By Frank Sinton
Can anyone really take on YouTube?
That’s the question driving an awful lot of conversation, investment, and activity in the web and mobile video space today. But is it the right one? Instead of focusing on what might replace YouTube the service — such as competing video aggregation sites potentially in the works from Yahoo and Comcast — a more interesting question is what will replace YouTube the format. And for that, one has to examine the burgeoning app ecosystem.
As Netflix CEO Reed Hastings so eloquently predicted last year, apps will replace channels on TV: “Existing networks, such as ESPN and HBO, that offer amazing apps will get more viewing than in the past, and be more valuable. Existing networks that fail to develop first-class apps will lose viewing and revenue.”
So how can apps and YouTube channels work together? YouTube creators start off with a YouTube channel because that’s where the audience is. But once that YouTube channel has engaged an audience, apps are a great way to further interact and communicate with that audience in a direct, more personal manner.
There are several factors driving this. For starters, apps are easier and cheaper to create than ever before. What was once a serious expense is now practically an afterthought as far as spending is concerned. Video app platforms (like Beachfront Media and those like us) are innovating rapidly with new features, more effective monetization options, and better content notifications.
But that’s just the creation of the app. The world that app exists in has several important changes to consider as well. First, the internet is getting faster, more reliable, and more available. While that helps spread access to YouTube, it also helps the accessibility to the apps that use the same distribution system to get into viewers’ hands.
Second, mobile smartphone sales and tablet sales will continue to increase worldwide. What’s more, they will be used increasingly as touch interfaces for TV programming — the “second screen” we hear so much about. Taken together, TV programmers are already conditioning viewers to access video from these devices.
Now here’s the turning point: Internet video advertising will be personalized, relevant, and easier to target viewers in-app against specific content. That makes video advertising more valuable, which means more money will come in through the format. And once content creators see mobile apps as an avenue of revenue and not just experimentation, you’ll see far more activity dedicated to them.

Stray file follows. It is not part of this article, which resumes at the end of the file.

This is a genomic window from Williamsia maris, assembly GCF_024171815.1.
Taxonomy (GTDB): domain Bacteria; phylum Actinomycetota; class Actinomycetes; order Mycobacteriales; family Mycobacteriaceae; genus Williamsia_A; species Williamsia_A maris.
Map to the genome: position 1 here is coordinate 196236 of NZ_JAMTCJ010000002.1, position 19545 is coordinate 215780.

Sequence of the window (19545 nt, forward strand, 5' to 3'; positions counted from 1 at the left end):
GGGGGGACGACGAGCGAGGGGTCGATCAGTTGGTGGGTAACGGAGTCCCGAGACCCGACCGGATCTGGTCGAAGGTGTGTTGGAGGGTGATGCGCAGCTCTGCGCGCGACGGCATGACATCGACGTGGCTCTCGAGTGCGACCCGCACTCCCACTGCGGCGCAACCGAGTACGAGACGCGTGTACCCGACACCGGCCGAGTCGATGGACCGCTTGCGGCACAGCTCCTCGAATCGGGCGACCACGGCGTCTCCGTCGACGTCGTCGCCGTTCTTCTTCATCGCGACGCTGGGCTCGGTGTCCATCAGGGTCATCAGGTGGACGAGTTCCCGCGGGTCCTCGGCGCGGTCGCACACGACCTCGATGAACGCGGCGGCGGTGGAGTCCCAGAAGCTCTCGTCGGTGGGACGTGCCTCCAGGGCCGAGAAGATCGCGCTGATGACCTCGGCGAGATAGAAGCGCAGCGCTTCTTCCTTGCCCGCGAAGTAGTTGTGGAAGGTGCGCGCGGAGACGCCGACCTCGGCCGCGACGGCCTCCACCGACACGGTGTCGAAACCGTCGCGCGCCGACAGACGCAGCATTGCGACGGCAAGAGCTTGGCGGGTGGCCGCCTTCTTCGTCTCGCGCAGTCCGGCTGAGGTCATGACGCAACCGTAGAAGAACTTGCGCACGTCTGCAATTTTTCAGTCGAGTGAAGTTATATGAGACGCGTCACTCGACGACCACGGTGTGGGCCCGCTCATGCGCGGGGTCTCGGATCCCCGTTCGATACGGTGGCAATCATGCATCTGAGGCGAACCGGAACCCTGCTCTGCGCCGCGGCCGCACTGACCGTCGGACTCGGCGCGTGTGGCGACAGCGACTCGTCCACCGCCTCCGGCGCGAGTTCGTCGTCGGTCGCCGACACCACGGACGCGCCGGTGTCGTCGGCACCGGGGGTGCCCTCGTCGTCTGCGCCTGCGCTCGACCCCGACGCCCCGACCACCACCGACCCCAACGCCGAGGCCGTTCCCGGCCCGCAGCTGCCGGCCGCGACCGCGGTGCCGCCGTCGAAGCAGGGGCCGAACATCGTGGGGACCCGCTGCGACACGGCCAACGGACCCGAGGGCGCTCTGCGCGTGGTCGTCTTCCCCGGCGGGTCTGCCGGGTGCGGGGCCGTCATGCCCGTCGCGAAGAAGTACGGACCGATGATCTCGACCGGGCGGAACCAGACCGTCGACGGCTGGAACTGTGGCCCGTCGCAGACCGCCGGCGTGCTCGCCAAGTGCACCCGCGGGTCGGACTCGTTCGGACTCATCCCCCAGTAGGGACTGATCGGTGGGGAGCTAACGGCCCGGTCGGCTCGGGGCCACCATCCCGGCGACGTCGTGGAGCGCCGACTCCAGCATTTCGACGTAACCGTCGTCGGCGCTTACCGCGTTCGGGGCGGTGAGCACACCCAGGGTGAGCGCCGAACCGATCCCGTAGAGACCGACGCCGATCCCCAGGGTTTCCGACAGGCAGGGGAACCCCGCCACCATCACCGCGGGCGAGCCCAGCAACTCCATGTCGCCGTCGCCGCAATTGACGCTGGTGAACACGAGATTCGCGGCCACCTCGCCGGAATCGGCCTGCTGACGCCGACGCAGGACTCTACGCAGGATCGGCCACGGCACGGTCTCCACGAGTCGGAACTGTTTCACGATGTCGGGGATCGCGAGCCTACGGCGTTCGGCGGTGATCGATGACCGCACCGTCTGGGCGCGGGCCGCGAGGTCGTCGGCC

Like their TV counterparts, those behind the most popular YouTube channels will continue to establish their brands independently of YouTube as the financial rewards become clearer. They’ll create better, richer, and more engaging apps, and update them frequently with new improvements in response to the competition from other creators that will inevitably result.
Consumers then will grow hunger for deeper engagement with these channels through the unique experiences being created, leading to more views, more valuable ads, and the cycle continues.
To wrap this up, there’s an increasingly important motivation for exploring alternatives to YouTube. It’s not necessarily out of competition, or spite, or even money. It’s about control. YouTube is a fantastic place to find new fans, but once engaged those fans are looking for more, so why not give it to them via a format where the content, the distribution, the revenue, and the data are all accessible to the creator of that content?
A high YouTube channel subscriber-count is great. But converting those subscribers to downloading an app is better. YouTube is just the start of a content distribution strategy, not the end of it. The end game is the app, and that race is only just getting started.
Frank Sinton is the CEO of Beachfront Media, a video solutions platform for publishers, advertisers, and enterprises. Previously, he worked for Sony Pictures Entertainment as executive director of architecture. Beachfront Media is the everywhere video company that provides solutions for video discovery, video syndication, and video app development for managing and monetizing video applications across screens and devices. For more information, please visit www.beachfrontmedia.com.